Due to rising home prices, the U.S. Department of Housing and Urban Development (HUD) is raising the Federal Housing Administration (FHA) loan limits in about 90% of U.S. counties, effective Jan. 1, 2018.
Loan limits will rise in 3,011 counties but will remain unchanged in 223, HUD says in a release.
In high-cost areas of the country, the FHA’s loan limit ceiling will increase to $679,650 – up from $636,150.
The floor will rise to $294,515 – up from $275,665.
Additionally, the national mortgage limit for FHA-insured Home Equity Conversion Mortgages, or reverse mortgages, will increase to $679,650 from $636,150.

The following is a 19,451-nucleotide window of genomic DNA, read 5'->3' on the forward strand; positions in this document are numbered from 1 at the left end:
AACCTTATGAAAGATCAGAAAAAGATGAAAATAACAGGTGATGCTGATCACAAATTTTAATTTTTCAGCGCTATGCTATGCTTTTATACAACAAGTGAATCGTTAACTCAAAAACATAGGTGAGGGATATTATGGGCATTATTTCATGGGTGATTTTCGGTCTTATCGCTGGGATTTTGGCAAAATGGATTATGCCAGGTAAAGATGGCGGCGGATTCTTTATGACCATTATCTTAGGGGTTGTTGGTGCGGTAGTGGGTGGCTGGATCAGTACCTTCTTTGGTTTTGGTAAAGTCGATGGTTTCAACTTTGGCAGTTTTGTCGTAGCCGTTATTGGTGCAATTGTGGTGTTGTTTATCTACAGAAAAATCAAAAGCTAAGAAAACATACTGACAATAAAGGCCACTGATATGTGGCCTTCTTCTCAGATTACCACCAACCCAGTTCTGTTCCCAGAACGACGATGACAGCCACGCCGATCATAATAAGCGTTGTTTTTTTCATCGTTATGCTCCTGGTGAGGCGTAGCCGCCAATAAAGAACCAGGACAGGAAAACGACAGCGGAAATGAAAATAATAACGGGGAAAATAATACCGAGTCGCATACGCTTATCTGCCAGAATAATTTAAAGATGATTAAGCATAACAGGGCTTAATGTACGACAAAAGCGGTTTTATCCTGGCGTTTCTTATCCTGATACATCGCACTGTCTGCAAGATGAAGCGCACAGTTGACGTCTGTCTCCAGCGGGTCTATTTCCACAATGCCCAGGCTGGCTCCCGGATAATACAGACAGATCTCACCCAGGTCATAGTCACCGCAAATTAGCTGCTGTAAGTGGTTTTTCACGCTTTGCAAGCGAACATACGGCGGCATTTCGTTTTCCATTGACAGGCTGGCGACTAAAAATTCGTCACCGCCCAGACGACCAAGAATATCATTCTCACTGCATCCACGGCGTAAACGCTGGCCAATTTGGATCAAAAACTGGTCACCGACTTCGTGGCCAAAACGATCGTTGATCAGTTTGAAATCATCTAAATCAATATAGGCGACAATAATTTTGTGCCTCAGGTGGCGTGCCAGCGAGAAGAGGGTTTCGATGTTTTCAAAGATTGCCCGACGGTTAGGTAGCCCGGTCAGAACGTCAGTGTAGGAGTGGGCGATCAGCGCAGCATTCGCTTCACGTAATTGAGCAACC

The FHA’s current regulations implementing the National Housing Act’s HECM limits do not allow loan limits for reverse mortgages to vary by MSA or county. Instead, the single limit applies to all mortgages regardless of where the property is located.
The increase in loan limits will bring FHA loans in line with those of government-sponsored enterprises (GSEs) Fannie Mae and Freddie Mac. The Federal Housing Finance Agency (FHFA) announced new limits for loans eligible for purchase or guarantee by the GSEs on Nov. 28.
The FHFA calculates limits each year based on median home prices nationally and in individual markets. The GSE limits for 2018 will be $453,100 for conforming loans and $679,650 for jumbo loans in certain high-cost areas.
The Housing and Economic Recovery Act sets the floor for FHA mortgages at 65% of the GSE conforming limit.
The floor applies to those areas where 115% of the median home price is less than the floor limit.